Fox News chief Ailes resigns after sexual harassment claims

NEW YORK/LOS ANGELES (Reuters) - Roger Ailes on Thursday resigned as chairman and chief executive of Fox News Channel following allegations of sexual harassment, an abrupt end to his 20-year rein over America’s most lucrative and powerful cable news channel for conservatives.

Rupert Murdoch, 85, the executive chairman of Twenty-First Century Fox Inc, the parent of Fox News, will assume the role of CEO Fox News and Fox Business Network on an interim basis, the company said on Thursday.

Ailes, who will serve as an informal adviser to Rupert Murdoch and no longer have an official role at the company, will receive a severance package of about $40 million, according to a source familiar with the situation, who asked to remain anonymous.

In his resignation letter to Murdoch, Ailes did not indicate he had done anything wrong.

“I take particular pride in the role that I have played advancing the careers of the many women I have promoted to executive and on-air positions,” Ailes wrote in the letter, which his lawyer Susan Estrich provided to Reuters.

However, he added: “I will not allow my presence to become a distraction from the work that must be done every day to ensure that Fox News and Fox Business continue to lead our industry.”

The resignation marks a swift downfall for Ailes, the 76-year-old media executive who advised several U.S. Republican presidents, including George H.W. Bush, and turned Fox News into the most-watched U.S. cable news channel.

His departure comes on the final and biggest night of the Republican National Convention, where Donald Trump will formally accept the Republican presidential nomination.

Trump tweeted on Thursday, “Roger Ailes just called. He is a great guy & assures me that ‘Trump’ will be treated fairly on @FoxNews. His word is always good!”

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Former Fox News anchor Gretchen Carlson sued Ailes earlier this month, claiming sexual harassment. Ailes has denied the charges. Fox hired a law firm to conduct an internal investigation.

New York magazine followed up with reports of other women who said they had been harassed by Ailes. On Tuesday, the magazine said that popular Fox News anchor Megyn Kelly had told investigators hired by Fox that Ailes “made unwanted sexual advances toward her” about 10 years ago.

Ailes, who founded the cable channel in 1996, did not sexually harass Kelly, according to a statement attributed to his lawyer in the New York Times on Tuesday.

The resignation comes as Fox News, known for a lineup of politically conservative commentators including best-selling author Bill O’Reilly, is drawing record viewership. The network is the most-watched channel in all of basic cable television this year with an average of 2.2 million prime-time viewers, according to Nielsen data through June.


Whoever replaces Ailes faces the twin challenges of retaining Fox News’ established on-air stars such as O’Reilly and Kelly, while making the network attractive to younger viewers, a demographic it has consistently missed.

O’Reilly and Kelly’s contracts are up in 2017, and stars including Greta Van Susteren and Sean Hannity all have clauses in their contracts that allow them to leave the network if Ailes departs, according to media reports.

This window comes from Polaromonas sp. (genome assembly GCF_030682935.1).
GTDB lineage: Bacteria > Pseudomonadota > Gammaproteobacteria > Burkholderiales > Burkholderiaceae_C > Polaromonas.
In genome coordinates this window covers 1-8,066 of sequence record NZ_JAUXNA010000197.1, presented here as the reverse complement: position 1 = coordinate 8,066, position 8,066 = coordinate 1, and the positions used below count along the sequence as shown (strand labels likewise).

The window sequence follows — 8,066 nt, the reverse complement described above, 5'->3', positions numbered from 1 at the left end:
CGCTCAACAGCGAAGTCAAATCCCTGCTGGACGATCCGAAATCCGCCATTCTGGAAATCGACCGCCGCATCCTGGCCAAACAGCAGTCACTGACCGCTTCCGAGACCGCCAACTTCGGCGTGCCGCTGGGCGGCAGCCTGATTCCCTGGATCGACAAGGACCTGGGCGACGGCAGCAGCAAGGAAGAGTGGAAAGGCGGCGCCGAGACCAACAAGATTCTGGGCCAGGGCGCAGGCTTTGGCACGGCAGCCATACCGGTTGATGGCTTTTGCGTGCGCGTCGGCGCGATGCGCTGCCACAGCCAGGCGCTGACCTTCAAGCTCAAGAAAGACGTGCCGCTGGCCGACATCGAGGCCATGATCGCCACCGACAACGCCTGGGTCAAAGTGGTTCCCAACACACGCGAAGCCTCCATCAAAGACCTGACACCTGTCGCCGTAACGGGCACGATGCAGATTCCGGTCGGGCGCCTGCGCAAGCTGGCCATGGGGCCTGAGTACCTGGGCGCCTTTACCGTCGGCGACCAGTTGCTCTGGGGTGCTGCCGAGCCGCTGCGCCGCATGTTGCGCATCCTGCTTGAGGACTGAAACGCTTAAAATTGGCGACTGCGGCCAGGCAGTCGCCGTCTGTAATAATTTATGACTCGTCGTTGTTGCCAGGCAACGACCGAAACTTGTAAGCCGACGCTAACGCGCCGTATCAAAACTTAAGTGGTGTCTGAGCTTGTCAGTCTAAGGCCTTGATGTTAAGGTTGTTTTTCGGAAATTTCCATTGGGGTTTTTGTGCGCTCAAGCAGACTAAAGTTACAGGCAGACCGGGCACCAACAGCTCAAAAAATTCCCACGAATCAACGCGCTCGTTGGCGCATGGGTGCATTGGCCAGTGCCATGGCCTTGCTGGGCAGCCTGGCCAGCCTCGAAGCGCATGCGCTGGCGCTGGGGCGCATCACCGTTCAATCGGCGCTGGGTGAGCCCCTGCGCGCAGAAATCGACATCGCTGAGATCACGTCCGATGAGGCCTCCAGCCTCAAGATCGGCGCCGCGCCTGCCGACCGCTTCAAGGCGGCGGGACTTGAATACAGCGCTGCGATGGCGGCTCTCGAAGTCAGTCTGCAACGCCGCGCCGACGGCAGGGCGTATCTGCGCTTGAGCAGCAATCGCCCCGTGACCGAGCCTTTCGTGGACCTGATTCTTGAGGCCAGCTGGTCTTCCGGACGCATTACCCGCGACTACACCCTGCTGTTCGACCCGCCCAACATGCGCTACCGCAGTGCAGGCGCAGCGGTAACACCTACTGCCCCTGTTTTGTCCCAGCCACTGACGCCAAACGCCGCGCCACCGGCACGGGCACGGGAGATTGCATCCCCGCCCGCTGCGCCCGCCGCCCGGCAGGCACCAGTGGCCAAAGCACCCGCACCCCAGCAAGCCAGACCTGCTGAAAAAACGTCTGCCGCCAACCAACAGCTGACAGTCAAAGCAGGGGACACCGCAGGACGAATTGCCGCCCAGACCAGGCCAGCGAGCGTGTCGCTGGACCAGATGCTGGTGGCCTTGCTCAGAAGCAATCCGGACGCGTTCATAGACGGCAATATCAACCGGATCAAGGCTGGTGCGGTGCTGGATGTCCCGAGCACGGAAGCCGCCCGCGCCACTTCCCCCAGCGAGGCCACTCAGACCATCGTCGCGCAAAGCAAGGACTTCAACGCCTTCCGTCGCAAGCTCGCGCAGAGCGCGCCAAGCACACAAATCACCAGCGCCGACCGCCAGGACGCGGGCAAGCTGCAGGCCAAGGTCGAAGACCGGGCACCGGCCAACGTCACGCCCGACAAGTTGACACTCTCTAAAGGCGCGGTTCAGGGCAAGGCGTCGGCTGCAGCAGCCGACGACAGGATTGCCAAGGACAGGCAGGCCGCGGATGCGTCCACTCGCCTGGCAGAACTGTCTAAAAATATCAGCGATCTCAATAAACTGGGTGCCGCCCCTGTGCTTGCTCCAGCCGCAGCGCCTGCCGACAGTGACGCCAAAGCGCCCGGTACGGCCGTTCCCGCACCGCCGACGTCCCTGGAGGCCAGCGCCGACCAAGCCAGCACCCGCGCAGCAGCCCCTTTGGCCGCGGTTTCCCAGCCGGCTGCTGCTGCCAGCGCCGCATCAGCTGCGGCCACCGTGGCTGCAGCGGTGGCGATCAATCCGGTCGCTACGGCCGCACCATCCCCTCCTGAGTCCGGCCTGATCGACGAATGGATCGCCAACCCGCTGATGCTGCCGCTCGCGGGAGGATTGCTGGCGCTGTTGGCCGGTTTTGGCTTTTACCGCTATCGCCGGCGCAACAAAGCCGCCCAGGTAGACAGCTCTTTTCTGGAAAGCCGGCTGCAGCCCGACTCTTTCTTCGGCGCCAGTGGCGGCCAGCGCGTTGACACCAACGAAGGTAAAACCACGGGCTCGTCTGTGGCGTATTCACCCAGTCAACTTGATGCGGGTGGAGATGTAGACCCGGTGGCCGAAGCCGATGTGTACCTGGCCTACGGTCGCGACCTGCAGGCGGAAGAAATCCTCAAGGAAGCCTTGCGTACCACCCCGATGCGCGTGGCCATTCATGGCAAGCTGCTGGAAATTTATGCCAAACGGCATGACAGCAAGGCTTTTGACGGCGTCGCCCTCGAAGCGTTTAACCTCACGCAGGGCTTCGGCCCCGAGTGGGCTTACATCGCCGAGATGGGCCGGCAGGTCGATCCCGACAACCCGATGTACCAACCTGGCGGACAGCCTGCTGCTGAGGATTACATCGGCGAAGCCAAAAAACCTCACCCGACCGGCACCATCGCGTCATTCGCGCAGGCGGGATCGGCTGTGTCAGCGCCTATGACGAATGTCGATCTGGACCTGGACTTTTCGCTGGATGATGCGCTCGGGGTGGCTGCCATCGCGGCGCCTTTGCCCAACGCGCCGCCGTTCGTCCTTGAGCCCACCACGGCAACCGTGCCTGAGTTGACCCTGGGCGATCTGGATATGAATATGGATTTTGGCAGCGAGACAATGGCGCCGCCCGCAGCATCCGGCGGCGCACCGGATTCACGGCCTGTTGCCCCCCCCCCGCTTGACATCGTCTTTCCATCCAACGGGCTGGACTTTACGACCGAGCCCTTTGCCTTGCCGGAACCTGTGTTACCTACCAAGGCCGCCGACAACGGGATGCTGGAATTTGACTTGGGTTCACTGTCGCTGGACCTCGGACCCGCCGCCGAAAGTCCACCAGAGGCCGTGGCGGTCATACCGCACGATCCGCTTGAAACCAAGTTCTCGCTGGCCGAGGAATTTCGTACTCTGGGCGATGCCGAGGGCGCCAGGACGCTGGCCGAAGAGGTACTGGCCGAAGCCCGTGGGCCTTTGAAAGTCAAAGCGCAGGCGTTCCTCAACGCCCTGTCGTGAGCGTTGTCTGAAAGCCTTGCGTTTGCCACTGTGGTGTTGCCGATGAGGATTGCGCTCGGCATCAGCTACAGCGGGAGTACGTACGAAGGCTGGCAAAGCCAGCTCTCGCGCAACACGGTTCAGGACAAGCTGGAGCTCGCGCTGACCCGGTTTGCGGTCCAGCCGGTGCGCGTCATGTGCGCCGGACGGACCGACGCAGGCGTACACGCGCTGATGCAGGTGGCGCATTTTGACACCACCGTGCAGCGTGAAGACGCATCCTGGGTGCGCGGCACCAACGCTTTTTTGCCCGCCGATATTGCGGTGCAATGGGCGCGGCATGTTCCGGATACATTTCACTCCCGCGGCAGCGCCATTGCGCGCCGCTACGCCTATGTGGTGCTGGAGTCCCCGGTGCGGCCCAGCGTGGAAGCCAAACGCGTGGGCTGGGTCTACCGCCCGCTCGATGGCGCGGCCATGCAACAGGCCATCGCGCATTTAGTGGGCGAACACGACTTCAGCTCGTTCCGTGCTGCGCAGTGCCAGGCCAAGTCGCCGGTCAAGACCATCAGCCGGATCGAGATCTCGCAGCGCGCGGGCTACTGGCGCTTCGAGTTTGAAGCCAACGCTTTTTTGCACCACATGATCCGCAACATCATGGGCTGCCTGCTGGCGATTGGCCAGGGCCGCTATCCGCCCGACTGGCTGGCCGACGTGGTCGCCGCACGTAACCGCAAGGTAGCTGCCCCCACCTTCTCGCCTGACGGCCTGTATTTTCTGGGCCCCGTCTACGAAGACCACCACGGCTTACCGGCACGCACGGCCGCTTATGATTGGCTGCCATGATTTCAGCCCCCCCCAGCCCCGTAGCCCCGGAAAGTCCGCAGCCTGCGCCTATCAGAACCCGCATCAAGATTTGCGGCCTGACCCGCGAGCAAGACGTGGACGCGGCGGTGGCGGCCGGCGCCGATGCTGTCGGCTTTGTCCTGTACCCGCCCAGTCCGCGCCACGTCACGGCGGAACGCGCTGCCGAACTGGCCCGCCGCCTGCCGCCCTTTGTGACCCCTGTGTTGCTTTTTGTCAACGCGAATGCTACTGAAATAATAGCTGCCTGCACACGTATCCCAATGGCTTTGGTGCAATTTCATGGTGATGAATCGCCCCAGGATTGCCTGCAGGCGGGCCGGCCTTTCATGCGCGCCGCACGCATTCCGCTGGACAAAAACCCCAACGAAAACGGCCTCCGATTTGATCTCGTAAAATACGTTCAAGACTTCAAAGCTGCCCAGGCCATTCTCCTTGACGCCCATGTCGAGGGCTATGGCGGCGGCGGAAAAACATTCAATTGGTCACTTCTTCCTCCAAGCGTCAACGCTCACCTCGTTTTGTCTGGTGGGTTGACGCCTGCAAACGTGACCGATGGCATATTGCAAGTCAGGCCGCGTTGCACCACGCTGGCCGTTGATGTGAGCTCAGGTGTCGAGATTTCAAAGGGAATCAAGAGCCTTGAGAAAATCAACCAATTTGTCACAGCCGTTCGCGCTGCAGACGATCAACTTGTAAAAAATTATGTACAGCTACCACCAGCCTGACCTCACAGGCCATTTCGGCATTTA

New management will also have to win over the many Ailes loyalists left in the ranks.

Roger Ailes, chairman and CEO of Fox News and Fox Television Stations, answers questions during a panel discussion at the Television Critics Association summer press tour in Pasadena, California July 24, 2006. Picture taken July 24, 2006. REUTERS/Fred Prouser/File Photo

“Roger Ailes is the best boss I have ever had. I admire him professionally,” Fox News anchor Chris Wallace said in an email. “And I love him personally. I am heartbroken he is gone.”

Murdoch, who built his father’s Australian newspaper business into one of the world’s most powerful news and entertainment conglomerates, has always been fiercely loyal to Ailes and cut his vacation short in the French Riviera with his wife Jerry Hall to handle the resignation.

The media mogul may be better positioned than anyone to keep morale up and persuade talent to stay, said Brian Wieser, an analyst at Pivotal Research Group: “Fox News was as much his baby as it was Ailes’ baby. I think it’s a great short-term solution.”

Nevertheless, Fox would be wise to work quickly to find a new CEO, said Merrill Brown, a former media executive who helped launch MSNBC. “It is a good choice if its length is measured in weeks.”

Ailes’ long experience as both a television producer and a Republican strategist helped him to formulate a winning strategy: hire charismatic talent to appeal to a conservative audience.

“Roger Ailes has made a remarkable contribution to our company and our country,” Murdoch said in a statement. “Roger shared my vision of a great and independent television organization and executed it brilliantly over 20 great years.”

Critics said Ailes pushed a Republican agenda under the oft-repeated slogan “Fair and Balanced.” His fans said he smartly recognized that conservative TV viewers were not seeing their viewpoints reflected on Time Warner Inc’s CNN or major broadcast networks.

Fox News Channel went on the air in 1996, just before Bill Clinton was elected to a second term as president, with Ailes as founding CEO.

While Ailes’ departure may not come at an ideal time for Fox News, the momentum of record ratings amid the most sensational U.S. presidential election in decades may give the cable network some breathing room to recover, media buyers and Wall Street analysts have told Reuters.

And some of them say this could be an opportunity for Fox News, whose median age of viewers is over 65, to focus on getting younger fans.